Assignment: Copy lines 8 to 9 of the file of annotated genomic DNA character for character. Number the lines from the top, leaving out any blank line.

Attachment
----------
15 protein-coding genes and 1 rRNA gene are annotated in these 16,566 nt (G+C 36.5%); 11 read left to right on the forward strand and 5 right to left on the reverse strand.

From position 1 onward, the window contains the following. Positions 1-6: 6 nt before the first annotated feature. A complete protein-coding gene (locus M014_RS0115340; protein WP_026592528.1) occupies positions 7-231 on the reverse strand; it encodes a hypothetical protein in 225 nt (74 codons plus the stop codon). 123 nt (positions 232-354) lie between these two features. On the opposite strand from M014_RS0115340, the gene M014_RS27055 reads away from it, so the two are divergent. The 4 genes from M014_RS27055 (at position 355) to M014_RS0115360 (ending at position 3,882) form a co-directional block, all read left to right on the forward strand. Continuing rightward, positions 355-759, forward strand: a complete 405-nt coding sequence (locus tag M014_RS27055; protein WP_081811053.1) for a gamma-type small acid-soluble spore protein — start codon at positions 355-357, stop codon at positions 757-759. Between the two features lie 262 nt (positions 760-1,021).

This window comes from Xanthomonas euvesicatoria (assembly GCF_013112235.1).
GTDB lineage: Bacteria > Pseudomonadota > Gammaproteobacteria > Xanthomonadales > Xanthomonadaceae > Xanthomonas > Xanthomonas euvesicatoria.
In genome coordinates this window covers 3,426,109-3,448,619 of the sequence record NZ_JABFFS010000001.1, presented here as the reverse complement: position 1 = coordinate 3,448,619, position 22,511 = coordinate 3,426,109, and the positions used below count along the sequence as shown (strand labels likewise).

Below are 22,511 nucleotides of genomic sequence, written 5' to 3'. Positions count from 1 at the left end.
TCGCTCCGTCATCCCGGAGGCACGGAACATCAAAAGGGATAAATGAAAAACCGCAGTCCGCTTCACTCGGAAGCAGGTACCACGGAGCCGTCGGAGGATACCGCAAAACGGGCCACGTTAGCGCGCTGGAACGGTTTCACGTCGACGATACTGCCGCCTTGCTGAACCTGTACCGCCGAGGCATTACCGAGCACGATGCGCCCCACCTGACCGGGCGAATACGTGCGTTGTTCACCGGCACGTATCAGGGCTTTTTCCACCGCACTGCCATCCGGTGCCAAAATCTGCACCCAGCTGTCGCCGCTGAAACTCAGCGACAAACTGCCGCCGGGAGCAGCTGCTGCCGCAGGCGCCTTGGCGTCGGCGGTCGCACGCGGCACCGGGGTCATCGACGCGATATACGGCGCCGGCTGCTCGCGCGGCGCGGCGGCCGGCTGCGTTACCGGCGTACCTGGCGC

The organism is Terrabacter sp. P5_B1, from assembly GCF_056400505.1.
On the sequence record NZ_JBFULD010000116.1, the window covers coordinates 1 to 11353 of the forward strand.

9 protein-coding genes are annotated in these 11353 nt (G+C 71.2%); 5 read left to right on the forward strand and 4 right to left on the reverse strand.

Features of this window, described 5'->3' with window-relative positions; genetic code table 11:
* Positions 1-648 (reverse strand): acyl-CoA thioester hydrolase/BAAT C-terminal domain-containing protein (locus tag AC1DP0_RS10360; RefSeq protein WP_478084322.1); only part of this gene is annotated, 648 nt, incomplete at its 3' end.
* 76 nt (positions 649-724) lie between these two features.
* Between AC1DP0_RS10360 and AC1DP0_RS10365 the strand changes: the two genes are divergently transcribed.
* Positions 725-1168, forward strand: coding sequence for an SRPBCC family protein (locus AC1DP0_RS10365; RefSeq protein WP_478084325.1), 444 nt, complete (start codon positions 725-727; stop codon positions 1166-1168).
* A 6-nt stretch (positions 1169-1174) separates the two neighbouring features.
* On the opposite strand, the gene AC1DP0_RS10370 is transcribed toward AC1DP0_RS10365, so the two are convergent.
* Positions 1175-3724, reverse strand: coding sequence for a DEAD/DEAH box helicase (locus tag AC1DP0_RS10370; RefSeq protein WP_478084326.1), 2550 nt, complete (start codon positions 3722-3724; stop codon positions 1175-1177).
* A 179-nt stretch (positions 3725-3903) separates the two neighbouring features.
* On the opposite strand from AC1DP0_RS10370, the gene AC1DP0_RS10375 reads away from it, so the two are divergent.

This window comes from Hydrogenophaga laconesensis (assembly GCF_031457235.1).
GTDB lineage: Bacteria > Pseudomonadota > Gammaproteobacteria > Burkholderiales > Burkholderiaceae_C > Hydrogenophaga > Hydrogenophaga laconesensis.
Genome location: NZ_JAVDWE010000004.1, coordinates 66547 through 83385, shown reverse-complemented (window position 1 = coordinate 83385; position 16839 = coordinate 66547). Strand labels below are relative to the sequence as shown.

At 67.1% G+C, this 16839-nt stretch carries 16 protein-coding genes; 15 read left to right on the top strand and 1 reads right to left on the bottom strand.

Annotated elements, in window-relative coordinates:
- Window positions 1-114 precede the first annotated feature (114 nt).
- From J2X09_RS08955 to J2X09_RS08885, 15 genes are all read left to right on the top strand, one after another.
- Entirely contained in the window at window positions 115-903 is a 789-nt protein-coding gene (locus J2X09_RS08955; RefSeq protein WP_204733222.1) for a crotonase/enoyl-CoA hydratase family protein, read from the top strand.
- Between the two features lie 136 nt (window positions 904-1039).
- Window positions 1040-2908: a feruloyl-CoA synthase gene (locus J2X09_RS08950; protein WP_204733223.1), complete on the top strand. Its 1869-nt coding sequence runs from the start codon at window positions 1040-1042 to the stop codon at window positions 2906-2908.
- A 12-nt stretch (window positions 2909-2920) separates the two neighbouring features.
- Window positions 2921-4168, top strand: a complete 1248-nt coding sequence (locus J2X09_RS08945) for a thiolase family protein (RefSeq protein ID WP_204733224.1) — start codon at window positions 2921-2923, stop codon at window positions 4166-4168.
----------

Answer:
The organism is Terrabacter sp. P5_B1, from assembly GCF_056400505.1.
On the sequence record NZ_JBFULD010000116.1, the window covers coordinates 1 to 11353 of the forward strand.